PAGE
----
Dominic Lawson: Subsidies for burning biomass – better known as wood – never made sense. ‘Please could you reassure your readers,” said the charming young man from the environment department, “that we have not banned wood-burning stoves? No one will have them taken away.” His anxiety was understandable. There is a mutinous stirring in the countryside, following the strictures issued by his boss, Michael Gove. In his Clean Air Strategy, launched last week, the environment secretary indicated that various types of stove would have to be taken off the market because the amount of soot they produce sends too many of us choking into an unnecessarily early grave. It’s all very confusing. For years we have been actively encouraged by government to switch our domestic fuel supply to wood, on the grounds that it is much less damaging “to the planet” than burning fossil fuels. My family hom e, unconnected to the gas grid, is fuelled by oil brought in by small tankers. But we have woodland; and I have often been tempted by the leaflets that get posted to us, advertising the subsidies we could enjoy if we switched to a wood-burning stove. These are not just from companies flogging the things (“Not only do you get the benefit of installing a stunning wood pellet boiler, but you also earn money from it – up to £11,900 over the next seven years starting from the moment it is fitted”). The hard sells come from the Department for Business, Energy and Industrial Strategy, too. “Welcome to the domestic renewable heat incentive (RHI) payment calculator,” it cheerily told us a couple of years ago, with the additional happy news that there would be an increase of almost 70% in the domestic RHI biomass subsidy.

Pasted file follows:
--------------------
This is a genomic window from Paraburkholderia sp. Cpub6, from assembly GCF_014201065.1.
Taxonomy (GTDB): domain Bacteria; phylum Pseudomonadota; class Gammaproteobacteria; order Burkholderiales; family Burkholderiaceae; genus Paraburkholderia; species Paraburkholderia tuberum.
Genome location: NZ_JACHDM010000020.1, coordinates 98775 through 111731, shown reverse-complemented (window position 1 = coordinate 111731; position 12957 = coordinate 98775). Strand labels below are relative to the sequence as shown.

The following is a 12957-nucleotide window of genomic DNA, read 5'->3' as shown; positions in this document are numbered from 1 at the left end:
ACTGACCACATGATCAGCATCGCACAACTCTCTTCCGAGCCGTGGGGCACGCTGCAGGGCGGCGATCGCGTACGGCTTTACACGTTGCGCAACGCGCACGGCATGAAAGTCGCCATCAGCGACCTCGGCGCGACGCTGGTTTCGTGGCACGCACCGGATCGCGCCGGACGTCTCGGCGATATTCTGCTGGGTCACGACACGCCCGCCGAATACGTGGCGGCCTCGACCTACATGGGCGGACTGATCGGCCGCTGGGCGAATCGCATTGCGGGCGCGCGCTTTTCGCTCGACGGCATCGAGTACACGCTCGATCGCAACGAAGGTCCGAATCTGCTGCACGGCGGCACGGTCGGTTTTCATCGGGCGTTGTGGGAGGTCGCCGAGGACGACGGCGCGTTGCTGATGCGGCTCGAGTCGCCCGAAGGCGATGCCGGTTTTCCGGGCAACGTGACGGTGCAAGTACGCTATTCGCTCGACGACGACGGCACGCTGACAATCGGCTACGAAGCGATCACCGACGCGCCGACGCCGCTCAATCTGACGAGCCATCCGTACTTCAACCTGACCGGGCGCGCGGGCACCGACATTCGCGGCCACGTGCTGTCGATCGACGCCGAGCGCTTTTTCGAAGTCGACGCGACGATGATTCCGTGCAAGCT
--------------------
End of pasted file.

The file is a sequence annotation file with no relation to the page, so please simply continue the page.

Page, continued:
Times 27th May 2018 read more »